Print Fact SheetRhaphidothrips longistylosus

Distinguishing features

Both sexes fully winged. Body, legs and antennae brown, except tarsi and antennal segment III yellow, and antennal segment IV brownish-yellow; fore wings shaded with base sharply pale. Antennae 8-segmented, VII–VIII elongate, longer than V+VI, III and IV each with slender forked sense cone. Head with 2 pairs of ocellar setae, pair III arising between posterior ocelli and longer than side of ocellar triangle; maxillary palps 3-segmented. Pronotum transversely reticulate, with 2 pairs of long posteroangular setae, 3 pairs of posteromarginal setae. Mesonotum with anterior pair of campaniform sensilla, median setae arising far anterior to posterior margin. Metanotum reticulate, median setae just behind anterior margin; campaniform sensilla present. Fore wing first vein with 3 setae on distal half, second vein with about 8 setae. Abdominal tergites with transverse reticulation, median pair of setae long but far apart, campaniform sensilla on posterior third of tergite; VIII with a complete marginal comb; IX with 2 pairs of campaniform sensilla, X without a dorsal split. Sternites without discal setae, setae S1 in VII arising in front of margin.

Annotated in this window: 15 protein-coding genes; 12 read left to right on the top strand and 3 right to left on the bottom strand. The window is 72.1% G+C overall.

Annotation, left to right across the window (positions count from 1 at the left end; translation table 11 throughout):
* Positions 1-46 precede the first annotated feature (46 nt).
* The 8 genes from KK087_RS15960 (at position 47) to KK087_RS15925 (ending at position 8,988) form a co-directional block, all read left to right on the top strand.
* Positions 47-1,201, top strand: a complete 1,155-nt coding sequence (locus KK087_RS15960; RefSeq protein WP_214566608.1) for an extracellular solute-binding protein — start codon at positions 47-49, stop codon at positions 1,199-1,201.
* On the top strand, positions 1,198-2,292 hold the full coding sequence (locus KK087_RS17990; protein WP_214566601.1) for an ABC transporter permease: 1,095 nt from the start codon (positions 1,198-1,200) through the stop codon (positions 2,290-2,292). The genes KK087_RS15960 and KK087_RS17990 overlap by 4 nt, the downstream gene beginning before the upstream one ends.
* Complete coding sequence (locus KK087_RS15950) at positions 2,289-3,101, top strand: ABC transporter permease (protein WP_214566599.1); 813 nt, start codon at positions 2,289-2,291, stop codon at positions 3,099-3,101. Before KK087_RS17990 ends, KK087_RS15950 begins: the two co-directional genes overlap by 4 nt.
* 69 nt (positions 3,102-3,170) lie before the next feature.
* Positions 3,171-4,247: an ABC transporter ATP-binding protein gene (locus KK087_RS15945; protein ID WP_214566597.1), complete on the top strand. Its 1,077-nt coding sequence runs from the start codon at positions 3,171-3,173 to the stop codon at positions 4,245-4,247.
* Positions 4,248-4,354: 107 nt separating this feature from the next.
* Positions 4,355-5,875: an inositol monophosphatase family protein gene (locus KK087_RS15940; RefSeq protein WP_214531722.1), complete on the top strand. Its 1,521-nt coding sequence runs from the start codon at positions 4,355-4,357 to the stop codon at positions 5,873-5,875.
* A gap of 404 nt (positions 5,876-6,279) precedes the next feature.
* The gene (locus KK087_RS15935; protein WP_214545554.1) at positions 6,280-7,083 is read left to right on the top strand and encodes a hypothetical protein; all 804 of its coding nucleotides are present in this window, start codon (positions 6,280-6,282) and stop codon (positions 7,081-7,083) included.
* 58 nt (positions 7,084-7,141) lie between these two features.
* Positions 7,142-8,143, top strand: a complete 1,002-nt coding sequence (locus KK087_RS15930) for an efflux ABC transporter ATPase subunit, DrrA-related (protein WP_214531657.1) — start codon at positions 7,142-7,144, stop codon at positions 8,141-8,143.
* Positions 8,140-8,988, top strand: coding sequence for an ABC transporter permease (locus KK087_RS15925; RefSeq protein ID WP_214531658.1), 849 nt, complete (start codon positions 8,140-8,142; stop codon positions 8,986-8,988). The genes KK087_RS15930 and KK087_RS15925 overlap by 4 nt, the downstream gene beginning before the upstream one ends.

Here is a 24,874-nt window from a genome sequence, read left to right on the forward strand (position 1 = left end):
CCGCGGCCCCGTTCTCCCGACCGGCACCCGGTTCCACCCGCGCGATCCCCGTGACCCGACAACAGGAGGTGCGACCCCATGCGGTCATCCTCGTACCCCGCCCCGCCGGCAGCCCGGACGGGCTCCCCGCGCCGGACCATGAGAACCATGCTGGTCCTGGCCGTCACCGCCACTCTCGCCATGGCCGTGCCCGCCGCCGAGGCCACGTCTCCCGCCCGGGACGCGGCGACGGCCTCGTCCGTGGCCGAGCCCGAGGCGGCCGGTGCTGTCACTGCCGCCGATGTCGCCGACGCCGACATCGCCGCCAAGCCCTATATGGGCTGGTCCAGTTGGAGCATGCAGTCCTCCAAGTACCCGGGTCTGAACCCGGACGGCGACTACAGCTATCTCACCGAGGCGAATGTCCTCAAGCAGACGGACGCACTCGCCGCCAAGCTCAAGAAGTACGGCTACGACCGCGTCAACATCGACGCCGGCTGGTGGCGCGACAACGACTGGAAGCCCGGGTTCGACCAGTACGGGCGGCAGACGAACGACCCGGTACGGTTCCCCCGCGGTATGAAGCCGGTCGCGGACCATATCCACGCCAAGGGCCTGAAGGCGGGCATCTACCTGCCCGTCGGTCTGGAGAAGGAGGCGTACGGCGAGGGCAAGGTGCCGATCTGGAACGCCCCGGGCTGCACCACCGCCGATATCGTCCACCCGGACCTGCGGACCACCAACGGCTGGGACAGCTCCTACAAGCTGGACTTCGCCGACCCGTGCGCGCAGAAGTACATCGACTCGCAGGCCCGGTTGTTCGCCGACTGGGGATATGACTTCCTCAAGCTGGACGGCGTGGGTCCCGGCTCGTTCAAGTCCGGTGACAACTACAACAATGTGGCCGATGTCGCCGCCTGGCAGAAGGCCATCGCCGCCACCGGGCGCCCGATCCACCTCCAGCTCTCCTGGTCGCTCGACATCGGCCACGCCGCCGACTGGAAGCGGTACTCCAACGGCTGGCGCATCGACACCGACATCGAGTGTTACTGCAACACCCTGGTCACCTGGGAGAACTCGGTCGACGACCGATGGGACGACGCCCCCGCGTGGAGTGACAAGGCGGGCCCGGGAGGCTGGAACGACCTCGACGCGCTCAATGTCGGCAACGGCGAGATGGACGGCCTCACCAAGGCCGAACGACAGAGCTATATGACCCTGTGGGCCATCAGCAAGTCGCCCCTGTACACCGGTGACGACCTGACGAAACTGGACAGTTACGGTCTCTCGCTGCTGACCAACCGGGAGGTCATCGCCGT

Male similar to female; sternites III–VII with large pore plate; tergite IX without stout setae medially.

Related species

Relationships of the genus Rhaphidothrips are unclear, but the only included species is possibly an aberrant species related to Taeniothrips

Biological data

Found on leaves of its host plants, and presumably breeding on grasses.

Distribution data

Recorded once in Britain, in 1953, on grass at Wicken Fen in Cambridgeshire (Pitkin, 1969), but widespread from Norway southwards across Central Europe, and has been introduced into the eastern USA (Stannard, 1968; zur Strassen, 2003).

Family name


Species name

Rhaphidothrips longistylosus Uzel

Original name and synonyms

Rhaphidothrips longistylosa Uzel, 1895: 131
Rhaphidothrips fuscipennis Hinds, 1902: 159
Rhaphidothrips longistylosus f. hemimacroptera Priesner, 1920: 54


Pitkin BR (1969) New records of Thysanoptera in the British Isles. Entomologist’s Monthly Magazine 105: 201–202.

Stannard LJ (1968) The thrips, or Thysanoptera, of Illinois. Bulletin of the Illinois Natural History Survey 29: 213–552.

zur Strassen R (2003) Die terebranten Thysanopteren Europas und des Mittelmeer-Gebietes. Die Tierwelt Deutschlands 74: 1–271.